- Regarding agencies’ oft-expressed desire to write a second brief in their unique format…why DO agencies have their own Creative Brief formats? Actually, there are a couple of very practical reasons why. First, each agency out there has its own set of “strategic tools” that they say sets them apart from their competitors; these tools (and the clever acronyms they use to name them) make up, in a way, each agency’s USP. When you hire an agency, they like to think that you’ve done so because of their own USP approach to the marketplace…and they don’t want to disappoint you. But there is an even bigger, more practical reason for each agency having its own Creative Brief format: this format becomes their “internal currency” for contracting work with all their creative teams, whether they are working on a car, detergent, beauty, or beverage brand. Because every creative team member understands the agency’s format in exactly the same way, there is little likelihood of confusion when a given brief hits the creative cubicles. Life’s a lot simpler.
So, these are some of the realities behind so much of the arm-wrestling between clients and their agencies over who writes the Creative Brief or why we so often end up with two, “dueling briefs.” Are there no alternatives? We think there is an alternative—check it out below in this week’s Boats & Helicopters.
BOATS & HELICOPTERS
How to co-author the Creative Brief (client + agency team) and avoid the fiasco of dueling briefs:
- First, you and your agency teammates have got to think differently about the Creative Brief: stop regarding it as a document or form to be routinely filled in (such as an income tax form, or an office supplies order form); rather, start regarding it as THE deliverable from an intense, jointly-experienced process. Included in this process are research reviews, ideation sessions, consumer check-out qualitative research (at least), a Creative Brief “pull-together” session or two, and a final Senior Management presentation & sign-off meeting. Each of these process steps needs to be scheduled on the definitive timeline for the campaign’s development.
- Prior to embarking on this process, set aside a time to have a dialogue (between you and your agency teammates) on How We Will Operate. This should include considerations about what critical elements will appear on the single Creative Brief that everyone will use. We always urge our clients to include the following critical elements in their briefs: Marketing, or Communication Behavior Objective, Assignment (Including Key Customer TouchPoints/Media formats) and Timing, Consumer Insight, Communication Strategy (Target, Benefits, Reason Why), Brand Character, and Legal Mandatories. If there are some elements that the agency includes on their USP format and that are (a) non-conflicting with these and (b) truly added-value to these, then you and they can agree to add them to the “master brief.” But no work should ever commence without both parties agreeing to a single Creative Brief.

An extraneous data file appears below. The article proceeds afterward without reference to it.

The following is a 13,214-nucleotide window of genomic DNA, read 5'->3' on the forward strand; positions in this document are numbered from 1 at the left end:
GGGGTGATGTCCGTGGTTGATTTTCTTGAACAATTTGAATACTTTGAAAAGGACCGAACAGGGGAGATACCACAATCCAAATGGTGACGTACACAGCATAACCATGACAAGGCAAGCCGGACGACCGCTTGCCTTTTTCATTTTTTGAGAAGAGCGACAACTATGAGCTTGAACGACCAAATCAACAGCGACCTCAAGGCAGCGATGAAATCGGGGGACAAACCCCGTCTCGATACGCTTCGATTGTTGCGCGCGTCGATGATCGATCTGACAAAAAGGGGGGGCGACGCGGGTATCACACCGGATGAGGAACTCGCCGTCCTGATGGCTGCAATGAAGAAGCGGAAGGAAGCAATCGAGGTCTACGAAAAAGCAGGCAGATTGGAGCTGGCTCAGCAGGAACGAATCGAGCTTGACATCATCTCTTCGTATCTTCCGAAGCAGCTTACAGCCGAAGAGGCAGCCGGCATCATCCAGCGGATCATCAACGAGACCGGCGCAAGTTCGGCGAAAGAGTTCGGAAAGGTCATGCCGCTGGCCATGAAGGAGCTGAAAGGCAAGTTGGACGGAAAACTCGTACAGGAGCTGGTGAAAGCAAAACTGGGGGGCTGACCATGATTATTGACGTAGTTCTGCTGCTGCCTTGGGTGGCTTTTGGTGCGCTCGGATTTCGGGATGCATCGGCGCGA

You should also agree at this dialogue meeting on who will lead or facilitate the process and what the key dates are for each of the steps. Most of all, you should agree in spirit to use all the team’s talents to deliver the tightest, most insightful, winning Creative Brief possible.
- One other very important step: once the Creative Brief process is underway, someone has got to be responsible for sticking with it. We tend to think that the ideal person for this leadership role is the Brand Manager (but the key is to have someone truly accountable for completing the process).
Maybe it sounds like we just added weeks of time to what for most client-agency teams is already a “never-enough-time” campaign development process. Well, look at it this way: by adding a few weeks up-front in the strategic part of the process, you’ve probably eliminated the likelihood of failing altogether or starting over downstream because of a weak brief or because of no senior management buy-in to the brief. But don’t just take our word for it. Find out for yourself the next time you begin to pursue a new communication campaign.
Richard Czerniawski & Mike Maloney
© 2003 Brand Development Network (BDN) International. All rights reserved.